Method: How do you analyze the sound of sound media? Auditory rhetoric

proposes that there are four material features of sound that will be manipulated in production and experienced during reception. They are 1) Time (duration, chronology, causes and effects), 2) Space (directions, shapes, volumes distances), 3) Personality (emotions, moods, etc), and 4) Coded messages (news, love songs, etc). Nyre will demonstrate this analytic approach with several examples from new and old sound media.


Richard Rogers: The End of the Virtual: Digital Methods

There is an ontological distinction between the natively digital and the digitized, that is, the objects, content, devices and environments that are “born” in the new medium, as opposed to those that have “migrated” to it. Should the current methods of study change, however slightly or wholesale, given the focus on objects and content of the medium? The research program put forward here thereby engages with “virtual methods” that import standard methods from the social sciences and the humanities. That is, the distinction between the natively digital and the digitized also could apply to current research methods. What kind of Internet research may be performed with methods that have been digitized (such as online surveys and directories) vis-à-vis those that are natively digital (such as recommendation systems and folksonomy)? Second, I propose that Internet research may be put to new uses, given an emphasis on natively digital methods as opposed to the digitized. I will strive to shift the attention from the opportunities afforded by transforming ink into bits, and instead inquire into how research with the Internet may move beyond the study of online culture only. How to capture and analyze hyperlinks, tags, search engine results, archived Websites, and other digital objects? How may one learn from how online devices (e.g., engines and recommendation systems) make use of the objects, and how may such uses be repurposed for social and cultural research? Ultimately, I propose a research practice that grounds claims about cultural change and societal conditions in online dynamics, introducing the term “online groundedness.” The overall aim is to rework method for Internet research, developing a novel strand of study, digital methods.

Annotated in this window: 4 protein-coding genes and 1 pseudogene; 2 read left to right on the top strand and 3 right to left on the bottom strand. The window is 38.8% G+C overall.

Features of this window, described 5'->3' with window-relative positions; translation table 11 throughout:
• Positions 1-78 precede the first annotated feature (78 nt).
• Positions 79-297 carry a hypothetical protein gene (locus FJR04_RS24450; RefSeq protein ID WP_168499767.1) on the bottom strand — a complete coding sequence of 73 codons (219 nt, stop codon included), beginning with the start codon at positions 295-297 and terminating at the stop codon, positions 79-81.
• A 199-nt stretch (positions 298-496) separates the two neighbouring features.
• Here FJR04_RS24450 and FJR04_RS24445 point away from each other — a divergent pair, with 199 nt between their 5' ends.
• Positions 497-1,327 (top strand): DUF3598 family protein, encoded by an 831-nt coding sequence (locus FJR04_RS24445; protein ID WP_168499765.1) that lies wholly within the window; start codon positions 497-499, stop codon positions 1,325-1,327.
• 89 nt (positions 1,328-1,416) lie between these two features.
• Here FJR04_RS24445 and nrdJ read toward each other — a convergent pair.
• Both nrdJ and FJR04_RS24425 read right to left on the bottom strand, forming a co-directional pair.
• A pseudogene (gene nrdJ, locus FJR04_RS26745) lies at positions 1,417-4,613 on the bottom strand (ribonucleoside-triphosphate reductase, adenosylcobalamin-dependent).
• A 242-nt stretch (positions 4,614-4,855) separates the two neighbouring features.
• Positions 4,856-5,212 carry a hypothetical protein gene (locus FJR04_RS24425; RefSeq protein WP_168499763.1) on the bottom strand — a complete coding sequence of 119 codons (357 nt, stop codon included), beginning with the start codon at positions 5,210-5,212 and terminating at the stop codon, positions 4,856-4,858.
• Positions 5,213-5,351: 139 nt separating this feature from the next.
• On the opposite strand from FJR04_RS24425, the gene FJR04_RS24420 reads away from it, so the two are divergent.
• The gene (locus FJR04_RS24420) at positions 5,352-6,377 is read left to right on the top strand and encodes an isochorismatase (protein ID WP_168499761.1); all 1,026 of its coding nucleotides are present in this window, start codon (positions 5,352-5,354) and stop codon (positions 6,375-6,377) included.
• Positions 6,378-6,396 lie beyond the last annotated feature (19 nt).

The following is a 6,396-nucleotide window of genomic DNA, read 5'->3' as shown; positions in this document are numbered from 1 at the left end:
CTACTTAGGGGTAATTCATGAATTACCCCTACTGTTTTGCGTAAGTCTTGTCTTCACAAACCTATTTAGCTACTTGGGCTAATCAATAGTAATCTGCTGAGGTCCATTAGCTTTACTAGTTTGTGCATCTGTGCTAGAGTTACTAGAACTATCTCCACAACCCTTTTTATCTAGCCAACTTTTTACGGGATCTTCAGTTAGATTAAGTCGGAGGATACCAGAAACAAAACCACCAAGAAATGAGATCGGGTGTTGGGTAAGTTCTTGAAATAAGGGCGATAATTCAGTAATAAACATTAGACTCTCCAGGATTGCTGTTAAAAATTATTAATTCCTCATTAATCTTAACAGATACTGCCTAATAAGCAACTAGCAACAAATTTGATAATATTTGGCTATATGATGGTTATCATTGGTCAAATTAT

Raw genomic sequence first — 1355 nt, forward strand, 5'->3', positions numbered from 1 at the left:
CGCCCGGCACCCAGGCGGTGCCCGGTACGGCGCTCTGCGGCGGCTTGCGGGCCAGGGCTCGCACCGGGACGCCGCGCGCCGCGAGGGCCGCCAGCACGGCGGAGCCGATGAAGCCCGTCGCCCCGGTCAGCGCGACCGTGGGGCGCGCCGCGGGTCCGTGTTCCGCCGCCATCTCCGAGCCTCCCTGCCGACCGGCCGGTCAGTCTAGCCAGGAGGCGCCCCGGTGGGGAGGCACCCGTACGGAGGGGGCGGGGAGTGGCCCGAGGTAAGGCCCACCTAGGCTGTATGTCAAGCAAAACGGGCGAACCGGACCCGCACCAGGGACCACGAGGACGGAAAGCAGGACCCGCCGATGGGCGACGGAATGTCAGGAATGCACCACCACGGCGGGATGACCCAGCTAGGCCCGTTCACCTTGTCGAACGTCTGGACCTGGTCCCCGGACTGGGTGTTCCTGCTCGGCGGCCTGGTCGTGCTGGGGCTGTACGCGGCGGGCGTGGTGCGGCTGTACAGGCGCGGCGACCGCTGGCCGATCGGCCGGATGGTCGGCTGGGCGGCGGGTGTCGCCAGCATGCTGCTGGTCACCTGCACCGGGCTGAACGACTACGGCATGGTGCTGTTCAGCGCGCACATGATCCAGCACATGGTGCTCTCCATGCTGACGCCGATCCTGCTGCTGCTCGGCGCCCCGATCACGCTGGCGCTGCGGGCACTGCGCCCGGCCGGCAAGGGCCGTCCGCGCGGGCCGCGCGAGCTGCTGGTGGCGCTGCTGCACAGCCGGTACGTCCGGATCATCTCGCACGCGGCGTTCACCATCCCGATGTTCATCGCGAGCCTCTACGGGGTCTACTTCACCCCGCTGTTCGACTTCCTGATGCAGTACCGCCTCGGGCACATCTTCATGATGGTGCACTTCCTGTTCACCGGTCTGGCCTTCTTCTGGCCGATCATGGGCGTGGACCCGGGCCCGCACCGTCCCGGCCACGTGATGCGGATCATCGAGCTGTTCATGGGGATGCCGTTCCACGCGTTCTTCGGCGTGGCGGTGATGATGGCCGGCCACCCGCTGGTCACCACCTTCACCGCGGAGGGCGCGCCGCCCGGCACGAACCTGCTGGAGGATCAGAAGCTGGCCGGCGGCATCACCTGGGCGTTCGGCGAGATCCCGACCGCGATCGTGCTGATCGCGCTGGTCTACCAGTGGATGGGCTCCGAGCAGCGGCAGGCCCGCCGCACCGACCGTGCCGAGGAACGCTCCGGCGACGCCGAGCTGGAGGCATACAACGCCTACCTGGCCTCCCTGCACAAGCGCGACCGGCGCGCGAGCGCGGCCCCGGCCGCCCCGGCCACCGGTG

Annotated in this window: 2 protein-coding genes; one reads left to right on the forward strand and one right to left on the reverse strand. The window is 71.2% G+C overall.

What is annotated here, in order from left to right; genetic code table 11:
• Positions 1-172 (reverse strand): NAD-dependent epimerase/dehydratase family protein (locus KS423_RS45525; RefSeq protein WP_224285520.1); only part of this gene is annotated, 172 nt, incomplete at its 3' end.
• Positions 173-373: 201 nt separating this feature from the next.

Publication available: R. Rogers (2009): The End of the Virtual: Digital Methods, Amsterdam University Press,


Workshop abstract

 (Richard Rogers: Mapping & Clouding: Using Digital Methods

The workshop in Digital Methods concentrates on using and interpreting the Lippmannian Device, the tool developed by Rogers and colleagues in the context of the Mapping Controversies project, led by Bruno Latour. The Device is named after Walter Lippmann (1889-1974), the American writer and columnist, and author of Public Opinion (1922) and The Phantom Public (1927). In particular the device takes up Lippmann’s call for equipment to ‘test’ in a coarse means an actor’s partisanship. At the workshop, Rogers will present (at least) four ways to use the Lipp-mannian Device, and also facilitate use by the workshop partici-pants. If time permits Rogers will introduce additional devices and tools (some 30), developed to date by the Digital Methods Initiative and the Foundation.


Mapping Controversies (EU) Project,

Lippmannian Device,

Digital Methods Initiative, Foundation,



Niels Brügger:

Website history and the website as an object of study

Per Jauert:

Media in the community – communities in the media

New Media Design (Liewrouw)

Citizen-consumer’s constellations of news media (Schroeder)

Knut Lundby:

Digital Storytelling, Mediatized Stories

Mediatization or mediation? (Nick Couldry)

The matrices of digital storytelling (Hartley and McWilliam)

Niels Ole Finnemann:

Mediatization theory and digital media

Lars Nyre:

Design science in information systems research (Hevner and more)

Experimenting with New Media for Journalism

Sound Media

Richard Rogers:

The Googlization Question, and the Inculpable Engine

The Question of Method

Post-demographic Machines



Irina Khaldarova: Do opinion leaders exist in the blogosphere?


Panu Uotila: Changing news formats in online newspapers and in the print media

Soley Rasmussen: News and Information Media Business Models in the Networked economy

Jaakko Nousiainen: Understanding mediatized music theatre: Case Omnivore (NEW VERSION)

Ylva Rancken-Lutz:  First-Time Parents’ Online Social Arenas – Work in progress  

Anders Olof Larsson: ”Politics 2.0” or ”Business as usual”? Two ongoing studies on the 2010 Swedish election

Marco van Kerkhoven: The Reader is Always Right; regional news media, newsrooms and convergence

Olga Kazaka: Internet social media in corporate communication: theoretical aspects and actual tendencies in Latvia

Elisabeth Muth Andersen: “Well something suggests the Girl01 doesn’t want to reply”

Patrick Prax: The Teron Gorefiend Simulator: A Perspective on the Gaming Community

Maria Konow Lund: Implementation of commercial ‘flexible organization’ in production of moving news online

Ates Gürsimsek: Co-Creating Innovation in Virtual Worlds

Christina Neumayer: The negotiations of Us and Them in anti-fascist protests on Twitter